Edoardo Dionea Cicconi

Channa Horwitz’s Sonakinatography series at Lisson Gallery

Channa Horwitz’s Sonakinatography series at Lisson Gallery

19JAN(JAN 19)10:0024FEB(FEB 24)18:00Channa Horwitz’s Sonakinatography series at Lisson GalleryNew York 19 Jan – 24 Feb 2018Lisson Gallery New York, 138 10th Avenue New York

In 1968, Channa Horwitz submitted a proposal called “Suspension of Vertical Beams Moving in Space” to the Los Angeles County Museum of Art’s Art and Technology exhibition. The proposal was for a sculpture with eight moving beams, suspended in the air by magnetism and lit at varying intensities. Dismissed from working with industry because she was a woman, her sculpture was never fabricated. LACMA did publish her proposal in the catalogue, but she was the only artist left off of the cover of exclusively male artists. This and the omission of any women artists in the exhibition spawned a feminist movement in the Los Angeles art scene, and the exhibition received a great deal of criticism. However, her attempt to graphically describe the movement of the beams with the rules and systems of eight that she developed for this proposal became the foundation for her numerous bodies of work, including her ground breaking series, Sonakinatography.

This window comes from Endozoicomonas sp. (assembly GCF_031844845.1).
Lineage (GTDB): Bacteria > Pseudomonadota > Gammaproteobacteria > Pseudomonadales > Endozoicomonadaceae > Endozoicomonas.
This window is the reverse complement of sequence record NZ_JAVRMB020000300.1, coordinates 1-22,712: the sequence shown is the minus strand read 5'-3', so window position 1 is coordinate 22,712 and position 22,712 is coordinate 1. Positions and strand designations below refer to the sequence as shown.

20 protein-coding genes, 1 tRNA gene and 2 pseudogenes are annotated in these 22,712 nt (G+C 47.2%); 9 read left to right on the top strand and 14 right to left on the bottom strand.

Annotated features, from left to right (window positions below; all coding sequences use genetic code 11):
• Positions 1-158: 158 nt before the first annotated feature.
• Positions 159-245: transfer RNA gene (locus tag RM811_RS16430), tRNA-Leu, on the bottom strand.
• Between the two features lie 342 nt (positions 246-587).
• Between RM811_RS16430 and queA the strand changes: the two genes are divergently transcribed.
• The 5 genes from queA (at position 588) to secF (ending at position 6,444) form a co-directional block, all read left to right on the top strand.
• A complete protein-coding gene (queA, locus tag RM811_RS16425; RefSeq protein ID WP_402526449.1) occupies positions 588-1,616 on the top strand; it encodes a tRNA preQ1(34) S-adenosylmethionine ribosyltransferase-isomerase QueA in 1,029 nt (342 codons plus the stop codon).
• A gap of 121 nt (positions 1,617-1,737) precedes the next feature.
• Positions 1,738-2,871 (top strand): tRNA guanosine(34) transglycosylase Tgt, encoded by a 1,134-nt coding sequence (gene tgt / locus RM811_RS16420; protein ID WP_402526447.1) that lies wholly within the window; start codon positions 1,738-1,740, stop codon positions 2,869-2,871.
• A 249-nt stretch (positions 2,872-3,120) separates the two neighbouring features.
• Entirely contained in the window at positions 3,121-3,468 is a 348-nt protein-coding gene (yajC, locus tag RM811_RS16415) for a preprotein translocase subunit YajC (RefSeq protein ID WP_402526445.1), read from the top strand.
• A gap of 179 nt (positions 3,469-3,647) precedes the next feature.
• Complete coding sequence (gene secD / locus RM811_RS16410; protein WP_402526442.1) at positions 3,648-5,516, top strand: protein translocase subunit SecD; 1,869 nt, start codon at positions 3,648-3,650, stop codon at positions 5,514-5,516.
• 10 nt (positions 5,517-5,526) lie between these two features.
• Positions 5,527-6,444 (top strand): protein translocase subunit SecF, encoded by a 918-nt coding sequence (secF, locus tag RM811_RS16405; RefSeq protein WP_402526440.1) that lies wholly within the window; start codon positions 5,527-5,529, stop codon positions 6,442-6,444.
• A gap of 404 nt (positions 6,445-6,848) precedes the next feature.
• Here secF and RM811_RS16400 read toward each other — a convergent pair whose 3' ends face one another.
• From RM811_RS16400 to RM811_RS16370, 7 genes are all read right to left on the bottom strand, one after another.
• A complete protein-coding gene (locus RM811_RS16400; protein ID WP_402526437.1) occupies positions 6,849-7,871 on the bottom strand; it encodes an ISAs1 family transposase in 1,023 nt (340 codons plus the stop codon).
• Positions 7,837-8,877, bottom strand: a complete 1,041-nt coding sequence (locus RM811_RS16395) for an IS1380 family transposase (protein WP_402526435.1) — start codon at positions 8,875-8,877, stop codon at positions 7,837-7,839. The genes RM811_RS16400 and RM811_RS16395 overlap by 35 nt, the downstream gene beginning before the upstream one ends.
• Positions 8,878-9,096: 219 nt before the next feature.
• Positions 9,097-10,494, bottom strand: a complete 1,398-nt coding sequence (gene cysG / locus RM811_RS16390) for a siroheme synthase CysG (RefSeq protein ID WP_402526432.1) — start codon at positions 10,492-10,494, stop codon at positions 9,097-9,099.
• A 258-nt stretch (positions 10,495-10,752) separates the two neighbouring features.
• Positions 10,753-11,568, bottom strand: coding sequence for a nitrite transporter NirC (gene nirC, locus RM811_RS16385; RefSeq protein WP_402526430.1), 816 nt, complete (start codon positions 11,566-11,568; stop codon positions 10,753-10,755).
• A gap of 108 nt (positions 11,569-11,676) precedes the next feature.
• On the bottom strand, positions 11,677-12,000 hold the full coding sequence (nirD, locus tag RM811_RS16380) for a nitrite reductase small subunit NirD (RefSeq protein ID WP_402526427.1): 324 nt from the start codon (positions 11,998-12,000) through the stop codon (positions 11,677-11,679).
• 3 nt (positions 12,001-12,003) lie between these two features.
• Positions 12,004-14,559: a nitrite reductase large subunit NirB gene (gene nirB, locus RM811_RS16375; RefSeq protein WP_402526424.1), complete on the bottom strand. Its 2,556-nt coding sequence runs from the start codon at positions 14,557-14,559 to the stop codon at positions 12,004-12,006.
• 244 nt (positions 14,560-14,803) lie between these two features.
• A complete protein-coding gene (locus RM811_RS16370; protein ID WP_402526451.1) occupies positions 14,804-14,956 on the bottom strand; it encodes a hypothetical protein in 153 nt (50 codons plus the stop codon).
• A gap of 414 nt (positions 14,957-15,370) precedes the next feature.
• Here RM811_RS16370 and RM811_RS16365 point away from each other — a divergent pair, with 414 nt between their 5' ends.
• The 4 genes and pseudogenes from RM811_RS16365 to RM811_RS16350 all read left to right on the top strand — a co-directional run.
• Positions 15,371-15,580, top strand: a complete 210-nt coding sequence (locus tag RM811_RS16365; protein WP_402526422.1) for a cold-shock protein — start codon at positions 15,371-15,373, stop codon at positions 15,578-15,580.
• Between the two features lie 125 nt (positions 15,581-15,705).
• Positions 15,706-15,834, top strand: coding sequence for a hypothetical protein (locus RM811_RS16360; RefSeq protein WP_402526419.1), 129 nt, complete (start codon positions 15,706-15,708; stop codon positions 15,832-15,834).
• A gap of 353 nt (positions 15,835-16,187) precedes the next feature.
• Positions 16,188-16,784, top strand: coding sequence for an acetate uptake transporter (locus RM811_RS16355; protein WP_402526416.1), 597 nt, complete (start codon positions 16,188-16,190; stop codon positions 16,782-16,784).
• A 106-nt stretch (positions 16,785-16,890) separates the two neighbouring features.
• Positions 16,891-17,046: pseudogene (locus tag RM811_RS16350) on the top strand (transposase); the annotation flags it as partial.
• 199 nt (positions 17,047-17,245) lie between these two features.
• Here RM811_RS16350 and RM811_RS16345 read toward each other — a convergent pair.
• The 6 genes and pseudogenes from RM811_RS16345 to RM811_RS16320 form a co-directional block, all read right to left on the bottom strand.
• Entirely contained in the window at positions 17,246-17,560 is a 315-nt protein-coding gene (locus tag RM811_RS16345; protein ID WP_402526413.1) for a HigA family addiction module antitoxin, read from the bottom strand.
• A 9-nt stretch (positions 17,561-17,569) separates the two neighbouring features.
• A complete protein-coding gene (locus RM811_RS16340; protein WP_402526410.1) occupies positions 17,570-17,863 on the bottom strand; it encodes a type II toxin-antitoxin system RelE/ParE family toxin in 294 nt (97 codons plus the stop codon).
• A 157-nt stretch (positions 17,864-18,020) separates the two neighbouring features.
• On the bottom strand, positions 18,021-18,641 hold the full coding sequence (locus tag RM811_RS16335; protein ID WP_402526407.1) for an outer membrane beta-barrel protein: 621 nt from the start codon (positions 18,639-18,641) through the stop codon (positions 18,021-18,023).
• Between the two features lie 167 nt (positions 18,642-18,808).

Channa Horwitz, Installation view, Lisson Gallery, New York

Sonakinatography was Horwitz’s visual philosophy and playful means of exploring and expressing the fourth dimension two-dimensionally. Feeling confident in her ability to compose for two and three dimensions, she set out to understand how choreographers and musical composers expressed time. “To achieve my compositions, I used motion in the form of eight energies (1/8 inch squares) which moved in a circularly sequential, numbered, logical manner. I created visual compositions by playing different number games”.

Channa Horwitz, Installation view, Lisson Gallery, New York